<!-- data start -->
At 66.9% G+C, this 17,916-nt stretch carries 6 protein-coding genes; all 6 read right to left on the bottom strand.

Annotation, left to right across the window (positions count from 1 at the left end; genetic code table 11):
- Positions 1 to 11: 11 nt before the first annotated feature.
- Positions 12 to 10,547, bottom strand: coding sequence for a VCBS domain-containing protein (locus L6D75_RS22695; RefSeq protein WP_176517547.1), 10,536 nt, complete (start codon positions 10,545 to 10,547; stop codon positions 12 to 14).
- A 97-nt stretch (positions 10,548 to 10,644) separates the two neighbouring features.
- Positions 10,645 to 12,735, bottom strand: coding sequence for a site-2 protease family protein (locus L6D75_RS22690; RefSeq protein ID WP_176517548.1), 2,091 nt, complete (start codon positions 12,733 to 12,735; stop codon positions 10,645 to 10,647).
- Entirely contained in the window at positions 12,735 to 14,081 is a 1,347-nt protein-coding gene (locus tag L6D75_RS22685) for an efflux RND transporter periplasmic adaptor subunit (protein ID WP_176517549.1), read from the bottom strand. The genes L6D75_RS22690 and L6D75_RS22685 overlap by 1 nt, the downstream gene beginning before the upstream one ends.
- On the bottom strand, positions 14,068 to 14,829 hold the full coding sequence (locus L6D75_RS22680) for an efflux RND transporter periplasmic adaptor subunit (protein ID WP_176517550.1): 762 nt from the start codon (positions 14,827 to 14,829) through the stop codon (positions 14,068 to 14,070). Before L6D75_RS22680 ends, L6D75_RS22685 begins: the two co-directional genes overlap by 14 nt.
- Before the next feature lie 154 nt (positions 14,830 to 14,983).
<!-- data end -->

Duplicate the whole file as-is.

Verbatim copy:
At 66.9% G+C, this 17,916-nt stretch carries 6 protein-coding genes; all 6 read right to left on the bottom strand.

Annotation, left to right across the window (positions count from 1 at the left end; genetic code table 11):
- Positions 1 to 11: 11 nt before the first annotated feature.
- Positions 12 to 10,547, bottom strand: coding sequence for a VCBS domain-containing protein (locus L6D75_RS22695; RefSeq protein WP_176517547.1), 10,536 nt, complete (start codon positions 10,545 to 10,547; stop codon positions 12 to 14).
- A 97-nt stretch (positions 10,548 to 10,644) separates the two neighbouring features.
- Positions 10,645 to 12,735, bottom strand: coding sequence for a site-2 protease family protein (locus L6D75_RS22690; RefSeq protein ID WP_176517548.1), 2,091 nt, complete (start codon positions 12,733 to 12,735; stop codon positions 10,645 to 10,647).
- Entirely contained in the window at positions 12,735 to 14,081 is a 1,347-nt protein-coding gene (locus tag L6D75_RS22685) for an efflux RND transporter periplasmic adaptor subunit (protein ID WP_176517549.1), read from the bottom strand. The genes L6D75_RS22690 and L6D75_RS22685 overlap by 1 nt, the downstream gene beginning before the upstream one ends.
- On the bottom strand, positions 14,068 to 14,829 hold the full coding sequence (locus L6D75_RS22680) for an efflux RND transporter periplasmic adaptor subunit (protein ID WP_176517550.1): 762 nt from the start codon (positions 14,827 to 14,829) through the stop codon (positions 14,068 to 14,070). Before L6D75_RS22680 ends, L6D75_RS22685 begins: the two co-directional genes overlap by 14 nt.
- Before the next feature lie 154 nt (positions 14,830 to 14,983).